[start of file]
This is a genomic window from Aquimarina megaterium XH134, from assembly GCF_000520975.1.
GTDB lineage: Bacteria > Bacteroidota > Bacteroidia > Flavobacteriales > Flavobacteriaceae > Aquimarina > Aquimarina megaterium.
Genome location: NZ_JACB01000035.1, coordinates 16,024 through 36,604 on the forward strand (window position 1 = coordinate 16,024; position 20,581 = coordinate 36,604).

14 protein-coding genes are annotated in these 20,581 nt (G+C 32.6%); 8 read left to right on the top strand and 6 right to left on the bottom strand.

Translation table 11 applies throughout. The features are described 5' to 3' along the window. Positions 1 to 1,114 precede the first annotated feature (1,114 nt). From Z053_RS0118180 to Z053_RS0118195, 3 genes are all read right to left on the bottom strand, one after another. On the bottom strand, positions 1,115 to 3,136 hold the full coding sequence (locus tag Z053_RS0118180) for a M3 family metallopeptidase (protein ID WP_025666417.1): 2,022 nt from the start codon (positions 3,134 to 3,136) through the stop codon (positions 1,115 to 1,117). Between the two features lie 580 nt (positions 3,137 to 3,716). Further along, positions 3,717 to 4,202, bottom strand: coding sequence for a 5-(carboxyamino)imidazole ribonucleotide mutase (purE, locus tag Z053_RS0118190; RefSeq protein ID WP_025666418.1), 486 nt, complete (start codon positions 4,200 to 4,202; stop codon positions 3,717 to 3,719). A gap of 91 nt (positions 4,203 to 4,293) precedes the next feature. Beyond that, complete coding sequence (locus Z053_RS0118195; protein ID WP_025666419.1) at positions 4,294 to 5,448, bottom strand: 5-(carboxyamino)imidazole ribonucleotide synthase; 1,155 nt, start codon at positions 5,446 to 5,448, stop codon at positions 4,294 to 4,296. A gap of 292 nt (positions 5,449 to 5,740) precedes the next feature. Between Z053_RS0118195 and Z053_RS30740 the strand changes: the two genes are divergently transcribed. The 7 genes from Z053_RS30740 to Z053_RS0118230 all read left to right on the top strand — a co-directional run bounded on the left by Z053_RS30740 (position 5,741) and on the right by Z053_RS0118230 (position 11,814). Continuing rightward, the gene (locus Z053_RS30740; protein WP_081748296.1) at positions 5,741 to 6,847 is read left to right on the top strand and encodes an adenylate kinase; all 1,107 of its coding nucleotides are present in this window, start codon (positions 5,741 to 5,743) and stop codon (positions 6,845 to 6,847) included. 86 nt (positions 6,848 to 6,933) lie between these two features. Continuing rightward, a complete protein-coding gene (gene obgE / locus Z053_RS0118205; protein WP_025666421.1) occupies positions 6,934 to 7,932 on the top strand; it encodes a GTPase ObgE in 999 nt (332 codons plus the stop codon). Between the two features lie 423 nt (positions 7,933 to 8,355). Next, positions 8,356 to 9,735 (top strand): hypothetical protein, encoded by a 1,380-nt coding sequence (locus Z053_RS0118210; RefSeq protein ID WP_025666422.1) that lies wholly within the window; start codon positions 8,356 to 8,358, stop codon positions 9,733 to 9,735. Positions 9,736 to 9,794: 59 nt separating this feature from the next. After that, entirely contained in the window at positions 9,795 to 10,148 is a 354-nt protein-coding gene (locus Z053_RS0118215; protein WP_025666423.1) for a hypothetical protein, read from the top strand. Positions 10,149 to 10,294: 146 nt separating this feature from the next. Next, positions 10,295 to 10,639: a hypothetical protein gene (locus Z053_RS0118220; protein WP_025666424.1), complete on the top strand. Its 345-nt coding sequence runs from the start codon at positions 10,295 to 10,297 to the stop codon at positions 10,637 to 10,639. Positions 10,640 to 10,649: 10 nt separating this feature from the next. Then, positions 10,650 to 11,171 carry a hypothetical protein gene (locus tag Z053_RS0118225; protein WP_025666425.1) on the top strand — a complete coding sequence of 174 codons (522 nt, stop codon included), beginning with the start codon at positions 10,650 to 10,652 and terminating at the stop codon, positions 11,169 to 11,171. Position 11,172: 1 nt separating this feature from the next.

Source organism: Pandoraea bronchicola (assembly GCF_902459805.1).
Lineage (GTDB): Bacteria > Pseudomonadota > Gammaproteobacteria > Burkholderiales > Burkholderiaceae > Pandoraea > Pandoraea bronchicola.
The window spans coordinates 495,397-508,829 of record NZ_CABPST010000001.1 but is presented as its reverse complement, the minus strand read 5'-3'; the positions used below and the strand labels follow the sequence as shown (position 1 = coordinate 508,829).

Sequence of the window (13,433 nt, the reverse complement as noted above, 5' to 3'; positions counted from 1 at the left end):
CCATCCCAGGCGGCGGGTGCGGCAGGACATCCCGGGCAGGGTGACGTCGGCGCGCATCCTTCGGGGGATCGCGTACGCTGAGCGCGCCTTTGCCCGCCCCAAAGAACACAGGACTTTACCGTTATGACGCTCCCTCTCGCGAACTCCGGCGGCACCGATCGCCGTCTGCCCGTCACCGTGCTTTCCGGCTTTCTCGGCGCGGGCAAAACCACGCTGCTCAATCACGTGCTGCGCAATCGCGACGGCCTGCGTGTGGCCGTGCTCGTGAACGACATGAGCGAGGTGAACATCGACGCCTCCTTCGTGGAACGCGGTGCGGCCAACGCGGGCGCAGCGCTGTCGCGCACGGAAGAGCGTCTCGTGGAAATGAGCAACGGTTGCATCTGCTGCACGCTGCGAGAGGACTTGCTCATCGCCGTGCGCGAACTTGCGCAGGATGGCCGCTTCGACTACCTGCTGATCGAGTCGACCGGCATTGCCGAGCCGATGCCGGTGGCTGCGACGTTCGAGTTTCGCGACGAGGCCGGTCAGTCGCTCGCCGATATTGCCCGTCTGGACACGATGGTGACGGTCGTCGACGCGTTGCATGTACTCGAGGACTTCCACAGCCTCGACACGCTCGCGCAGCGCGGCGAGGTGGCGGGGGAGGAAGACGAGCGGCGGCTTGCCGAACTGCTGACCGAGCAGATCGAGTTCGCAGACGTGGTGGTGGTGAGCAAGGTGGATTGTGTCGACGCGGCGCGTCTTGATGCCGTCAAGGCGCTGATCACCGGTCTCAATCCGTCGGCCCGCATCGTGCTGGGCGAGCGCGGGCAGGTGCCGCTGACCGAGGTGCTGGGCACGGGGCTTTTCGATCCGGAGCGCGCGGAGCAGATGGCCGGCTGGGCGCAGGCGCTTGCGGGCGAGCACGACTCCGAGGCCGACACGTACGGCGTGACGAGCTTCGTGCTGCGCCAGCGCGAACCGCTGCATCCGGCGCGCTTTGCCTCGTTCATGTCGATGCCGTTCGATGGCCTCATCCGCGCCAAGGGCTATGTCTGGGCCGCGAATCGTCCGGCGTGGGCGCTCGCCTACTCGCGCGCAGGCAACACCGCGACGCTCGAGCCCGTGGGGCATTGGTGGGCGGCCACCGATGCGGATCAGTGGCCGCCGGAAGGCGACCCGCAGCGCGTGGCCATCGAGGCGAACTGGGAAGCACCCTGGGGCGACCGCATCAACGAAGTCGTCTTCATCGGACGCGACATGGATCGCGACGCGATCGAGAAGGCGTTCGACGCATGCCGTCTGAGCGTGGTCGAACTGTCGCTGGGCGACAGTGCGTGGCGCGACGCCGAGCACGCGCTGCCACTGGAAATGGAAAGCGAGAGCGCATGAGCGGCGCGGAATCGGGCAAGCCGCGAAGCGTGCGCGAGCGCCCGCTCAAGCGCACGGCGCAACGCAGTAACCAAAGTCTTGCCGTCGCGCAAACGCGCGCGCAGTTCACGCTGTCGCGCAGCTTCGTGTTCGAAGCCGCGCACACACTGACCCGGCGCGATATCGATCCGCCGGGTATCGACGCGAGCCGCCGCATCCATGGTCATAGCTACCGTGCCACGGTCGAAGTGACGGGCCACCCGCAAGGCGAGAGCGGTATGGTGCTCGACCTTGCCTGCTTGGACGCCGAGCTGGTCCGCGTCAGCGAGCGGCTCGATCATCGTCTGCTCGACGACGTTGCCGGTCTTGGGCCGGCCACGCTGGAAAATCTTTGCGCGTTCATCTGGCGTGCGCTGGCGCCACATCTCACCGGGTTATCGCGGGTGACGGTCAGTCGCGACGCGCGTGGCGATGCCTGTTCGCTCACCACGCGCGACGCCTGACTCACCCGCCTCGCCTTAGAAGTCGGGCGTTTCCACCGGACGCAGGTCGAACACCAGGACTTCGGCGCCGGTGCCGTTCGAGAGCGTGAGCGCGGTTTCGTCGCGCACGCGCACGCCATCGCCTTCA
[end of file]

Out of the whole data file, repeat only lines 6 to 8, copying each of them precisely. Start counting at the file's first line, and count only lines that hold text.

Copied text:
Source organism: Pandoraea bronchicola (assembly GCF_902459805.1).
Lineage (GTDB): Bacteria > Pseudomonadota > Gammaproteobacteria > Burkholderiales > Burkholderiaceae > Pandoraea > Pandoraea bronchicola.
The window spans coordinates 495,397-508,829 of record NZ_CABPST010000001.1 but is presented as its reverse complement, the minus strand read 5'-3'; the positions used below and the strand labels follow the sequence as shown (position 1 = coordinate 508,829).